4 Tips to Keep Your Accounts Secure
4 Tips to Keep Your Accounts Secure
We’ve all encountered it. We want to access content on a website or integrate a new app on a platform, but it requires us to create a password or connect to an existing account like Facebook, Gmail, or Microsoft. So what do you do? Do you type in a password that you’ve used on countless other websites, or click that tempting “sign in with Facebook” button? While it might be tempting to use either of those options to quickly access the content you want, we offer these 4 tips to help keep your accounts more secure.
1. Create Unique Passwords
As tempting as it is to enter re-use that password that you have had memorized since you were a teenager, it can lead to many account vulnerabilities. It’s easy to remember, your fingers flow naturally over the keyboard when you are typing it, so what is the big deal? While it may be quick and easy to have one password for all your accounts, it allows for all of your accounts to be compromised if your account is breached or your password stolen. This can put you and your company at risk, especially if you use have access to other people’s sensitive data through that account. Even if you reuse a password from 10 years ago, someone could have gained access to old passwords tied to an email address or account of yours that would allow them to hack your account. The safest option is to create a separate password for every account you use.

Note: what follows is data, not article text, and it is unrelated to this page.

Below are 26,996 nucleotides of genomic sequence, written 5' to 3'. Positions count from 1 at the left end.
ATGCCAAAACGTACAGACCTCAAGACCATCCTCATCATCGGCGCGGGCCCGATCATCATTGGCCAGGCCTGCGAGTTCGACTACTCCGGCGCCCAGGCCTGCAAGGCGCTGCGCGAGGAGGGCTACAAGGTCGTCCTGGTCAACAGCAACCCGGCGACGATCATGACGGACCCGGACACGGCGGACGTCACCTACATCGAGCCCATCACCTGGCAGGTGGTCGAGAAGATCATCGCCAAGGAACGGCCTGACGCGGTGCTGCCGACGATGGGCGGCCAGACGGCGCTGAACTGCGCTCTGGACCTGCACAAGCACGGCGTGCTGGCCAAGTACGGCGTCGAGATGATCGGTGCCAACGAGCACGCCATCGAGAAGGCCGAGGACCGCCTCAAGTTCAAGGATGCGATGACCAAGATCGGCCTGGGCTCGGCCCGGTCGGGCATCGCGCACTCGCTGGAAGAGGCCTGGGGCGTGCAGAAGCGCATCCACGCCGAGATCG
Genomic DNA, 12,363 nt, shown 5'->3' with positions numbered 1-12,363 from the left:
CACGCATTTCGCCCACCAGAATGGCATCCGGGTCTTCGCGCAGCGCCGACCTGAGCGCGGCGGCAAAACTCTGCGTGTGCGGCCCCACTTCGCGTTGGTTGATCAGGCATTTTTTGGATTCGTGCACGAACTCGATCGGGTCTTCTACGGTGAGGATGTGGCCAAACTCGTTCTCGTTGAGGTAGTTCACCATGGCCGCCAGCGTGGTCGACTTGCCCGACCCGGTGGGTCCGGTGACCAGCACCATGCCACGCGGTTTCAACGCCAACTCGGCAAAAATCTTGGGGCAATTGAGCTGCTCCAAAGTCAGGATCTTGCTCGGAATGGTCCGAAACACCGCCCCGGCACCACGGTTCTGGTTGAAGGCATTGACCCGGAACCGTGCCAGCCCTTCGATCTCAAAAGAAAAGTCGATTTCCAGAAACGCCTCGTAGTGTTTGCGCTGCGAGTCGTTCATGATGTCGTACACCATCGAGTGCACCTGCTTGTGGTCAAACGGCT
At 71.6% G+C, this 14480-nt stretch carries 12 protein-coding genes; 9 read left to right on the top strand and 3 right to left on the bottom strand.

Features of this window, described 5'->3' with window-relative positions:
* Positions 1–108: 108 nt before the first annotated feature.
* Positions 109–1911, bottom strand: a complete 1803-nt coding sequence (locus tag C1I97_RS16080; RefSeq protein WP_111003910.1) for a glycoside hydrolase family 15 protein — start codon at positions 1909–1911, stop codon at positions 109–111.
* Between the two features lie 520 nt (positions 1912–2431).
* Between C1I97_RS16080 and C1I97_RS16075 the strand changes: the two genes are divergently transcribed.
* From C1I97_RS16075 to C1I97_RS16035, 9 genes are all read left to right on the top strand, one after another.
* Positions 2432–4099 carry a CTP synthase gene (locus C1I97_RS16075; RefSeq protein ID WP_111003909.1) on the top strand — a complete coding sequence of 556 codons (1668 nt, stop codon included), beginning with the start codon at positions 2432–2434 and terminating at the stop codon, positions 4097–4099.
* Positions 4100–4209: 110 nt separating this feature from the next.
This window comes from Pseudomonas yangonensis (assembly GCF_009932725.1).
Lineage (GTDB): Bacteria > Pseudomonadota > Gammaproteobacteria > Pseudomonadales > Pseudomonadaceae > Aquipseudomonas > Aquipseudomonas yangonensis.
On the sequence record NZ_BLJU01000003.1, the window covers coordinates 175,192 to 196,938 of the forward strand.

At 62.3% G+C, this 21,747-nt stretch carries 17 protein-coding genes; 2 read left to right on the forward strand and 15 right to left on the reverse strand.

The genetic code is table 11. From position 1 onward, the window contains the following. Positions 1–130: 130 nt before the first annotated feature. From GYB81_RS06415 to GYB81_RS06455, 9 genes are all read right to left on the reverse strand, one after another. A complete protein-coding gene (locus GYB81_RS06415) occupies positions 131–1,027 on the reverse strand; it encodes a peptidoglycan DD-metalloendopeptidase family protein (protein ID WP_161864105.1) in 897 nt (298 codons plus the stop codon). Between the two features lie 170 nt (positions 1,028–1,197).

2. Use a Password Manager
Since re-using passwords is insecure and problematic, how do we go about remembering all the passwords for the sites we use? Daily, you probably use 3 – 5 email addresses, 5 – 10 social media accounts, and 10 – 20 websites or services for your job. How can you be expected to create a separate password for all these accounts and keep your sanity? Do you write them all down on sticky notes scattered around your desk, or save them in a text document on your phone or computer? Writing your password down on a note or saving it in an unencrypted document is like hanging your house key next to your doorbell, it’s an invitation for anyone to use it. We recommend using a password manager to keep all your passwords in a secure location. Many password managers can be used online and as an app on your phone. There are both paid and free versions available which allow you to generate or save passwords for new accounts and check security of your passwords based on how complex they are and how often you have reused them. Additionally, it is recommended that you use a very secure master password that will be used to unlock or sign into your password manager, after all, this password will give you access to all your other passwords. It can be a long phrase, a sentence that you will remember, but should also contain a mix of upper case, lowercase, numbers, and special characters. Length is just as important as complexity. Longer passwords provide extra security and are harder to guess or crack using brute force.
3. Enable Multi-Factor Authentication